or assistance of the Virgin Mary; important decisions were often made
only on her feast days”. He also writes that in some years Charles
took part in more than 100 public church services, in addition to his
daily private worship.
One of the composers who played a central role at the court in Vienna
was Johann Joseph Fux. In 1698 he was appointed court composer by Charles's
father Joseph I. This is all the more remarkable, as since the early
17th century musical life at the court was dominated by musicians from
Italy. In 1711, after the death of Joseph, Fux was appointed vice-Hofkapellmeister,
and in 1715 Charles VI appointed him Hofkapellmeister, a position
he held until his death.
The programme gives some idea of the music performed in services at
the court. We get different settings of two Marian antiphons, Ave
Regina caelorum and Alma Redemptoris mater. The latter
is sung at the end of Vespers in the period from the beginning of Advent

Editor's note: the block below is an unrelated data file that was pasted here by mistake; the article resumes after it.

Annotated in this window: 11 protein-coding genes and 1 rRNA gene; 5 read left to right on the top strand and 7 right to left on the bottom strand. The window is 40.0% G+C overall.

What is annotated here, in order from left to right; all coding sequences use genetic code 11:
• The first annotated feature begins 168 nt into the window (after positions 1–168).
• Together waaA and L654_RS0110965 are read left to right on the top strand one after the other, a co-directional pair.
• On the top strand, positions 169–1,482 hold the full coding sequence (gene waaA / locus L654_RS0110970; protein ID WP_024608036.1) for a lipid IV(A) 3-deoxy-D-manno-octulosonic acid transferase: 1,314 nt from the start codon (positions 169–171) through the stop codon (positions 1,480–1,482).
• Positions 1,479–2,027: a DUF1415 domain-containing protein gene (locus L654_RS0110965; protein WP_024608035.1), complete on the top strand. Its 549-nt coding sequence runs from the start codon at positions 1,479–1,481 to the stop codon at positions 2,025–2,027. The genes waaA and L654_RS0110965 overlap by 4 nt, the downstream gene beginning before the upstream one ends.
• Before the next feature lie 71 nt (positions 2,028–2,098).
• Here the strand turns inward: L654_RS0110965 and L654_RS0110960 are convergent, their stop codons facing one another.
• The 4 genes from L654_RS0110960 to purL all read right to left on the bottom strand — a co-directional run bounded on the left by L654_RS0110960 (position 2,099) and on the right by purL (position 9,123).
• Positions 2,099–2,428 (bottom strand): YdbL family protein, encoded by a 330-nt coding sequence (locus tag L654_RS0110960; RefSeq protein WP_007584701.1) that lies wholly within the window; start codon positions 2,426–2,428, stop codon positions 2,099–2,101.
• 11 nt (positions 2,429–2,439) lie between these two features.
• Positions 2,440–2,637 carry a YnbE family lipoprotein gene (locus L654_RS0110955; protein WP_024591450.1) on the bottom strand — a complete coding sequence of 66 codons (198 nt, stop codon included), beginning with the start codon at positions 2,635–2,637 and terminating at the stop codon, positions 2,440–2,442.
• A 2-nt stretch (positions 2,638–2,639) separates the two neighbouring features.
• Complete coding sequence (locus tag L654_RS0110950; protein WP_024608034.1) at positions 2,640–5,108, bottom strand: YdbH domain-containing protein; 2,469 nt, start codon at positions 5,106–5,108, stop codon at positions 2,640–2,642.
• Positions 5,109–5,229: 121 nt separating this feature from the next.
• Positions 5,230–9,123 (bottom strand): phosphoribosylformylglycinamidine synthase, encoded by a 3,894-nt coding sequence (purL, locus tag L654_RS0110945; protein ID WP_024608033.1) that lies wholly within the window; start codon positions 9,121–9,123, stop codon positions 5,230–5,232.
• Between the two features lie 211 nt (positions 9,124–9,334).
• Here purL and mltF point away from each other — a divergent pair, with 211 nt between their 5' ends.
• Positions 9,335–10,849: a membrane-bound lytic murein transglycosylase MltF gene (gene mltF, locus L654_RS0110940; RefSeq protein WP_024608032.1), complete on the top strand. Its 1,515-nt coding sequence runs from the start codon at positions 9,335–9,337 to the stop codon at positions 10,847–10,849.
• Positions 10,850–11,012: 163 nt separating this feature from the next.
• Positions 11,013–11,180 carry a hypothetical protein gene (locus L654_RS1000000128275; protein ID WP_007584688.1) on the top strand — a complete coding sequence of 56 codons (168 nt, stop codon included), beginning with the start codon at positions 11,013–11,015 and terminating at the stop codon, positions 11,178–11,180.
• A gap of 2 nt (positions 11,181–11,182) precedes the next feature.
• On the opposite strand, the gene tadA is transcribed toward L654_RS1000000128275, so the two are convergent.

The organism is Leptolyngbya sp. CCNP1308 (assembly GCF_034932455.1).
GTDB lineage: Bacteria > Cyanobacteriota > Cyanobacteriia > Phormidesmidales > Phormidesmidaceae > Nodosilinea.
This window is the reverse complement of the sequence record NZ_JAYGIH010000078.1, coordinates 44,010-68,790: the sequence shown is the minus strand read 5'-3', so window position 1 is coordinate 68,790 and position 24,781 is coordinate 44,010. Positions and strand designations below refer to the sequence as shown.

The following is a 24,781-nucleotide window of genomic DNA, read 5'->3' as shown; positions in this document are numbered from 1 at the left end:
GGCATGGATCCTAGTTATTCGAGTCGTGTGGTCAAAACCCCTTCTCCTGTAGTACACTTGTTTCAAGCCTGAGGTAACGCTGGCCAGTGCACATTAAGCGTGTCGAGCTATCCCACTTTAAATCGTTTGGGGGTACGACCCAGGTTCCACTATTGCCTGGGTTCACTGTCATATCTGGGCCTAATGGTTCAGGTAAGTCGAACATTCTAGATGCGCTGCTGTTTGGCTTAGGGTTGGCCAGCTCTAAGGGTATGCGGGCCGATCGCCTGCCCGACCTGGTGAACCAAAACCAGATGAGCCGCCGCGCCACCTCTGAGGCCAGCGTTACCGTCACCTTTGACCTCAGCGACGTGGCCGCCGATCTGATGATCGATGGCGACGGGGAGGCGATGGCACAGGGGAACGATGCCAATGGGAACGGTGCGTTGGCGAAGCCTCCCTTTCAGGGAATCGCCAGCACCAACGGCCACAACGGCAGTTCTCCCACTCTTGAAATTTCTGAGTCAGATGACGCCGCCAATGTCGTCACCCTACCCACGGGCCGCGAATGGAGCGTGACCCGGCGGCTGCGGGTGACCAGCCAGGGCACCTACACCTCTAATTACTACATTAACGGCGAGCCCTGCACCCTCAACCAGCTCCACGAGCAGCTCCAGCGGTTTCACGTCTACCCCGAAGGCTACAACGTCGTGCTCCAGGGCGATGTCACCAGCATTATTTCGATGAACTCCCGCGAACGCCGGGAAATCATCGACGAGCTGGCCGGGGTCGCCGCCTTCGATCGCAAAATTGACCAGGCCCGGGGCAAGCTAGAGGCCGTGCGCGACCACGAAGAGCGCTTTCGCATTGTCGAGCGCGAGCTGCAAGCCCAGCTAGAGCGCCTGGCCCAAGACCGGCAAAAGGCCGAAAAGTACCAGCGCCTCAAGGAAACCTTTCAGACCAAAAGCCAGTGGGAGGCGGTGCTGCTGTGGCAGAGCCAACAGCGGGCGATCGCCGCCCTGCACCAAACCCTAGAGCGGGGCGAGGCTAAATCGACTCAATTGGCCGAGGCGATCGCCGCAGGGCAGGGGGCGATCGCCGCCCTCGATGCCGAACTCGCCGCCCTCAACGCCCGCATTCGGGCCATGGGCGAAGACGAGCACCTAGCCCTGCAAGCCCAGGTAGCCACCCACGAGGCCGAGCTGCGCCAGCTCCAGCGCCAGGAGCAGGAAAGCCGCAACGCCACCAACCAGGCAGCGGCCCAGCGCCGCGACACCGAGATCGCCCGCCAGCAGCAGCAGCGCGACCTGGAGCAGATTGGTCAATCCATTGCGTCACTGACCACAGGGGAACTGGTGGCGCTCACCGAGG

to Candlemas (2 February). The former was sung from Candlemas until
The two settings of Alma Redemptoris mater are conceived as
a unity; only in the second (K 187) the last three lines constitute
a different section. In all the settings of Ave Regina caelorum
the eight lines are divided into three sections, either 4/2/2 or 2/2/4.
Whereas most of these pieces are written in a lively rhythm and fast
tempo (“Hail, O queen of heaven - Hail, thou root - Rejoice, O
glorious virgin”), the closing lines have the character of a prayer
and are much more restrained: “Farewell, most beautiful maiden,
and pray for us to Christ”.
Pia Mater fons amoris is a non-liturgical text and here Fux
takes more freedom in regard to structure. Two dacapo arias embrace
a short recitative, and the piece closes with a fourth section on the
word ‘Amen’. This is the form of the Italian motet we know
from, for instance, Vivaldi. However, whereas the latter’s motets
and comparable pieces by other composers were often virtuosic and vehicles
for singers to show their skills, this motet by Fux is clearly intended
for ecclesiastical use and is therefore much more moderate in its technical
requirements. The fact that the vocal items on this disc were written
for the church comes also to the fore in the rather moderate written-out